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Dark Matter Maps Shed Light on Secrets of Universe

In the universe, dark and light tend to cluster together, according to new maps that chart the location of dark matter over a large portion of the sky.

The new maps show that in some places there are large amounts of dark matter, while in others it is almost entirely absent. The researchers who made the maps also looked at the location of regular matter — huge clusters of galaxies — and show that the two appear to be linked: the galaxy clusters tend to lie close to where the dark matter lies.

The maps, produced from data taken by the Dark Energy Survey, were released on Monday at a meeting of the American Physical Society. The new maps are in agreement with current theories, which suggest that the enormous gravitational pull of dark matter would pull regular matter toward it — bringing the dark universe and light universe together.

The universe contains roughly five times more dark matter than regular matter, and the gargantuan gravitational force created by all that dark matter influences how galaxies form and evolve.

"Zooming into the maps, we have measured how dark matter envelops galaxies of different types, and how together they evolve over cosmic time," said Chihway Chang of the Swiss Federal Institute of Technology (ETH) in Zurich, and a lead author on the new analysis.

The data for the maps was taken using the 750 megapixel Dark Energy Camera — one of the highest-resolution cameras ever built, according to a statement from the American Physical Society. The camera is mounted on the 4-meter (13 feet) Victor M. Blanco telescope at the National Optical Astronomy Observatory's Cerro Tololo Inter-American Observatory in Chile.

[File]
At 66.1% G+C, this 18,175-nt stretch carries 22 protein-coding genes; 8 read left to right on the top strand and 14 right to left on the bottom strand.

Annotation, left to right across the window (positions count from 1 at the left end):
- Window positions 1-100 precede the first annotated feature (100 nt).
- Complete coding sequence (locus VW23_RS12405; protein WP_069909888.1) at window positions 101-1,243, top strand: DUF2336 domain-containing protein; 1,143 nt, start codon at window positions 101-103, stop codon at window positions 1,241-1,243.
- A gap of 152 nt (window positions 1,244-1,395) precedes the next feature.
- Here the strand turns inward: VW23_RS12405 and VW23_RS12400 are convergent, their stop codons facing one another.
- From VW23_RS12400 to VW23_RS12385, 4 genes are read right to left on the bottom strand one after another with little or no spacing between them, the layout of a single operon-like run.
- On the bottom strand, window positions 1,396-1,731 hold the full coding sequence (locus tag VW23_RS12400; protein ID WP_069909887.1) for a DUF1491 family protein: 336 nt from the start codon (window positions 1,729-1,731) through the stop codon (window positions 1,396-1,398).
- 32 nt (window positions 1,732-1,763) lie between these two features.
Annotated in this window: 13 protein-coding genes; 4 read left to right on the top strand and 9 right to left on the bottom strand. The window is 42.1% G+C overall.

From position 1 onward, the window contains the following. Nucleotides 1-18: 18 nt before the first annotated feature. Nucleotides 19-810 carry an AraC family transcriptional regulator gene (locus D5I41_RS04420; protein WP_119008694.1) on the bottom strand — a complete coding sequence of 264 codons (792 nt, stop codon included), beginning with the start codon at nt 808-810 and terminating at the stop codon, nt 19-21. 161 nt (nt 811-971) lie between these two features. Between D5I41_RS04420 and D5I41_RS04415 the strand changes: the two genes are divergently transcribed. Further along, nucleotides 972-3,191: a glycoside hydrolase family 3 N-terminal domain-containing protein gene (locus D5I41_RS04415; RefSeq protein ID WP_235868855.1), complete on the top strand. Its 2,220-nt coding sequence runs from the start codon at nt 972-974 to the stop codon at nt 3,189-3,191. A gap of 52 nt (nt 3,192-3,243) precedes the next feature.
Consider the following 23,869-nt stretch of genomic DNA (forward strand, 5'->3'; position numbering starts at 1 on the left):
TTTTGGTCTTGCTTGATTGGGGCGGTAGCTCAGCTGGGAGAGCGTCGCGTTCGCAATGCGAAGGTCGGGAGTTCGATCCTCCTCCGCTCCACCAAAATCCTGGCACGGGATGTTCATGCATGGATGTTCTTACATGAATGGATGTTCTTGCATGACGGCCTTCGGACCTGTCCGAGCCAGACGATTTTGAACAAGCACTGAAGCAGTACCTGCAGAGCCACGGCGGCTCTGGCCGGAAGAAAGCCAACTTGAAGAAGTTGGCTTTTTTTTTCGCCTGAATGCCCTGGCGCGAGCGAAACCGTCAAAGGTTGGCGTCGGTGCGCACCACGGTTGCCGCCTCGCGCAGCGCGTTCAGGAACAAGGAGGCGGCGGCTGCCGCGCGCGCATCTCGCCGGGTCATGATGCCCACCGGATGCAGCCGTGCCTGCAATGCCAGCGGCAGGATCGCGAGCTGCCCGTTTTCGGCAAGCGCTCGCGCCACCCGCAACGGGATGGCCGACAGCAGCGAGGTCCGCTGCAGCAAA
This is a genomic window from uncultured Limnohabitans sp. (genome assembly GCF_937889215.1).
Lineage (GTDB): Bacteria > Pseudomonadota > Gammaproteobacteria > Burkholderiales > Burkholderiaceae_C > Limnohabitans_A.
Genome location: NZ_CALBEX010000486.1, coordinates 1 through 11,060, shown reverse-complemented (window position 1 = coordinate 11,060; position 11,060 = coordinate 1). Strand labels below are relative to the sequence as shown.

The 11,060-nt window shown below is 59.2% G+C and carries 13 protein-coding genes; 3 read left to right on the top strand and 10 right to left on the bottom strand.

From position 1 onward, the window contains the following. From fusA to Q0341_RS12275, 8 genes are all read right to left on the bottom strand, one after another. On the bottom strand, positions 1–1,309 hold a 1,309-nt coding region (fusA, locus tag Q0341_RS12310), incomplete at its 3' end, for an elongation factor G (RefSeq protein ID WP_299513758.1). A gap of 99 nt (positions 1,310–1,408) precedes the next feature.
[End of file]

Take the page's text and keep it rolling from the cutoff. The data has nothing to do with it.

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The scientists using the Dark Energy Camera made their maps using another effect of dark matter's strong gravitational pull called gravitational lensing. Looking out at the universe, if a distant galaxy lies behind a very massive object like a patch of dark matter, the light from the galaxy can be warped slightly by the gravity. This warping of light by an otherwise invisible source of gravity is what scientists using the Dark Energy Camera look for to locate dark matter.

— Calla Cofield , Space.com

This is a condensed version of an article that appeared on Space.com. Read the entire story here. Follow Calla Cofield @callacofield. Follow Space.com on Twitter, Facebook and Google+.

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